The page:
Rivers state Governor, Nyesom Wike Friday solidified his election as the duly elected governor of the state as the Supreme Court upheld two appeals he against the decisions of the Court of Appeal, uptuning the dismissal of a petition filed by the African Action Congress (AAC) and its candidate in the last governorship election, Awara Biokpomabo Festus.
In two unanimous judgments on Friday, a seven-man panel of the court upheld the two appeals by Wike on the grounds that they were meritorious. The appeals were marked: SC/1111/2019 and SC/1112/2019.
Justice Ejembi Eko wrote and delivered the lead judgments in both appeals, which the other six members of the panel agreed with.
The appeals were against the decisions of the Court of Appeal, reversing two decisions of the Rivers State Governorship Election Tribunal.
The tribunal had rejected the application by a lawyer engaged by Festus to amend his processes and file additional ones, on the grounds that the lawyer had been debriefed by the the AAC, which earlier engaged him (the lawyer) to prosecute the petition jointly filed by the party and its candidate.
The AAC subsequently withdrew from further prosecuting the petition, following which the tribunal proceeded to dismiss it on the grounds that it was deemed abandoned, the petitioners having failed to file a valid notice of pre-hearing session.
On appeal by Festus, the Court of Appeal, Port-Harcourt reversed both decisions of the trial tribunal and held among others, that the dismissal of the petition was wrong.
The Appeal Court also held that the tribunal ought to hear the petition to conclusion, and therefore wrongly declined jurisdiction.
Justice Eko, in the first judgment on the appeal marked: SC/1111/2019, held that the lawyer was wrong to have attempted to change the original case by seeking to amend processes even when he was ot of time.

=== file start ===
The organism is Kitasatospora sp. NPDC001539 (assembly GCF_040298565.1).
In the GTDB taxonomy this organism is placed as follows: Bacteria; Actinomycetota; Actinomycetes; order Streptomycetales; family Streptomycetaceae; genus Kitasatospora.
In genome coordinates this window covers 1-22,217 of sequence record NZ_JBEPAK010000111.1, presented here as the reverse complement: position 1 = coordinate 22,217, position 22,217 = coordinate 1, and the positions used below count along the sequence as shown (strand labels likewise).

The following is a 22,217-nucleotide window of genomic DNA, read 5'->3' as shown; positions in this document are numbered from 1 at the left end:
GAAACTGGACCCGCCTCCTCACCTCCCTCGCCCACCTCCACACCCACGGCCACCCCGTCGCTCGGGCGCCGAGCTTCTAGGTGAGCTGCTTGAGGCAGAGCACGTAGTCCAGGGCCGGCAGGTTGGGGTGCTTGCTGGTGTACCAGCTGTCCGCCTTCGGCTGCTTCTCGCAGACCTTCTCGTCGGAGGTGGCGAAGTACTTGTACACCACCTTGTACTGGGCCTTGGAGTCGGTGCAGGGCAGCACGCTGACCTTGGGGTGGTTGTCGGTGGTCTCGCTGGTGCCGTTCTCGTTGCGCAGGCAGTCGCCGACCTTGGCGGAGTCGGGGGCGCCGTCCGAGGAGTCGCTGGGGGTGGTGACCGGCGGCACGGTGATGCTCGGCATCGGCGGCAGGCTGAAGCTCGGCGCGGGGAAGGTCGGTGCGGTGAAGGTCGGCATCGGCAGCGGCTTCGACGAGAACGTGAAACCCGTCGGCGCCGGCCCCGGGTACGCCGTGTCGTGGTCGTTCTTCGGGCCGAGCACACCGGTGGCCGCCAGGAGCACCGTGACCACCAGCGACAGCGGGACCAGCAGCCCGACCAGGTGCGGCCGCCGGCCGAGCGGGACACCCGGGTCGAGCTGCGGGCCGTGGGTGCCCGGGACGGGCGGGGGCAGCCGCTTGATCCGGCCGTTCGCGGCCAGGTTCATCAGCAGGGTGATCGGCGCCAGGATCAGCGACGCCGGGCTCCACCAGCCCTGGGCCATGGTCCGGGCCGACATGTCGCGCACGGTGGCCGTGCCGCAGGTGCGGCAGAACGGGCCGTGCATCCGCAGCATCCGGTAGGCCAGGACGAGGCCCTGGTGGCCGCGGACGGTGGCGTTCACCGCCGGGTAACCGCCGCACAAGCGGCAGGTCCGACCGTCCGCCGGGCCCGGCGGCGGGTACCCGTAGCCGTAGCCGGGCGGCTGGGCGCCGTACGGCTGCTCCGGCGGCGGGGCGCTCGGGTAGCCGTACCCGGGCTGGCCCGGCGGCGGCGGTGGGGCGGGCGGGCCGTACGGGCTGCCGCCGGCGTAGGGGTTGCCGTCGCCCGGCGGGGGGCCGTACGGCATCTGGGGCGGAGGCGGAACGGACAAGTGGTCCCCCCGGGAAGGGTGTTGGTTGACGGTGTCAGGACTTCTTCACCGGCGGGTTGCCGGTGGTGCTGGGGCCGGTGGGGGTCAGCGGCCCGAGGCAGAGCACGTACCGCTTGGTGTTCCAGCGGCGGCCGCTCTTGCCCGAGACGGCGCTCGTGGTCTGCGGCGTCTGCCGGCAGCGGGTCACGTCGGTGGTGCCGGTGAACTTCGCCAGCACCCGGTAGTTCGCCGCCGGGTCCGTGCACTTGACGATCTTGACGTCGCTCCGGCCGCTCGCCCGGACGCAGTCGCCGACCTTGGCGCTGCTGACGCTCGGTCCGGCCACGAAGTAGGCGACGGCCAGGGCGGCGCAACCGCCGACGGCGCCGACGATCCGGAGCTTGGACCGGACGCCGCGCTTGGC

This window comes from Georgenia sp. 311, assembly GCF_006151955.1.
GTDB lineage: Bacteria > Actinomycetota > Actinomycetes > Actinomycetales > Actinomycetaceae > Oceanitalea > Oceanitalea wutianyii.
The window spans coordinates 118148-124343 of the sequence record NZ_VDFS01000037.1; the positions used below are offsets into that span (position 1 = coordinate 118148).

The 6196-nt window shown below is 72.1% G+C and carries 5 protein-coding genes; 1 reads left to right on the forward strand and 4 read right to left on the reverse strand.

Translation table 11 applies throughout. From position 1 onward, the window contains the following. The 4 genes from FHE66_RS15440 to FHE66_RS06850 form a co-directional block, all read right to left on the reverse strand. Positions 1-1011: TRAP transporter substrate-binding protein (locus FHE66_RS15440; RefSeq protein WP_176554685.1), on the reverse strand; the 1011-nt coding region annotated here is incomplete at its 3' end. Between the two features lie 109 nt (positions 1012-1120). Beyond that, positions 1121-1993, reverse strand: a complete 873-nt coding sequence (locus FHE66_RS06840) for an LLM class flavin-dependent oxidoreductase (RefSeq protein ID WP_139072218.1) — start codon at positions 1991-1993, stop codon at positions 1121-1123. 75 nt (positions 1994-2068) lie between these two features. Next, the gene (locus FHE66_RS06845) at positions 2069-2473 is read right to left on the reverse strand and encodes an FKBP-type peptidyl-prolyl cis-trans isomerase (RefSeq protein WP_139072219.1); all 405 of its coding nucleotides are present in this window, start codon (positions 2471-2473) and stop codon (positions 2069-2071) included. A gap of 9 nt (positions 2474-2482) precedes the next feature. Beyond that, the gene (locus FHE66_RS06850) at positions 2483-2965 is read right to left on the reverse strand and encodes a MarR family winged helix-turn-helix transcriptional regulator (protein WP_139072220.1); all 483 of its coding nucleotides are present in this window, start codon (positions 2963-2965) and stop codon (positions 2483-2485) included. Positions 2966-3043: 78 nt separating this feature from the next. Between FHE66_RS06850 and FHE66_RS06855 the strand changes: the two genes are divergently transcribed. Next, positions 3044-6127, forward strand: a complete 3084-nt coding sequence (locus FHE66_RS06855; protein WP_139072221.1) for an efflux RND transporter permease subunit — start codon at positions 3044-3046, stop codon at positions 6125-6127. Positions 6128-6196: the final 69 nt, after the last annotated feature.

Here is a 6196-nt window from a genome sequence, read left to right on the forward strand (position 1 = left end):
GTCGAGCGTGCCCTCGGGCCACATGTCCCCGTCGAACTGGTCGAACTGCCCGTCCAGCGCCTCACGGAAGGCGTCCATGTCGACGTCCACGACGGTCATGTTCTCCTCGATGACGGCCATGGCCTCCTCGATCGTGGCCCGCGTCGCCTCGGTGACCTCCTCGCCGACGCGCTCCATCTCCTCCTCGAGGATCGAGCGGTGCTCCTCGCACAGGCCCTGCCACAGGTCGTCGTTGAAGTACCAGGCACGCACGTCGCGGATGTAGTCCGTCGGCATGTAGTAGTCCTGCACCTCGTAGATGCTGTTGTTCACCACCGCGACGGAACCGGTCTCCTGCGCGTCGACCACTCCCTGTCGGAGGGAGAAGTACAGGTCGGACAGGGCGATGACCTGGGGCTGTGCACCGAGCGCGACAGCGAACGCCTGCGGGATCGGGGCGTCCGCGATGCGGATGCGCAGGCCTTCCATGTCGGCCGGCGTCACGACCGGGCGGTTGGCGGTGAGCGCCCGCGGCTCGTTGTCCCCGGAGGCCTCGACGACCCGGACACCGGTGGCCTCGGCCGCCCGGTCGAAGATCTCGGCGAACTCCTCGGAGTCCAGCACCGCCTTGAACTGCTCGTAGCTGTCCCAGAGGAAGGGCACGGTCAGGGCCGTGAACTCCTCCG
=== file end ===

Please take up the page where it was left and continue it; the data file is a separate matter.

In the second judgment, in the appeal marked: SC/1112/2019, Justice Eko held that the tribunal was right to have dismissed the petition pursuant to Section 285(8) of the Constitution, on the grounds that there was no valid application filed for pre-hearing session, as required under Paragraph 18(4) of the 1st Schedule to the Electoral Act (EA), which regulates the proceedings of the tribunal.
He faulted the Appeal Court’s position that the tribunal should have heard the petition it deemed abandoned to conclusion rather than dismissing it at the preliminary stage.
“I hold the view that Section 285 of the Constitution and Paragraph18 of the 1st Schedule to the Electoral Act are merely procedural, and are meant to regulate the proceedings of the tribunal. They do not confer any right on any party to a petition.
“The interpretation given to Section 285 by the lower court is not correct. It serves no utilitarian purpose to hear an abandoned petition to a logical conclusion.
“The proceeding to hear further proceedings in an abandoned petition is tantamount to flogging a dead horse and engaging in an academic exercise, which a court does not do,” Justice Eko said.
He proceeded to set aside the decision of the Court of Appeal and restored the decision of the tribunal, dismissing the petition on the grounds that it was deemed abandoned because there was no valid pre-hearing session application as required under Paragraph 18(4) of EA.
Justice Eko said, as agreed by parties, the other two appeals, marked: SC 1119/2019 and SC1122/2019 shall abide by the judgment in SC1112/2019.
Other members of the panel that heard the appeals and agreed with the lead judgment by Justice Eko are Justices Olabode Rodes-Vivoor, Kudirat Kekere-Ekun, John Okoro, Chima Nweze, Amiru Sanusi and Uwani Musa Abba-Aji.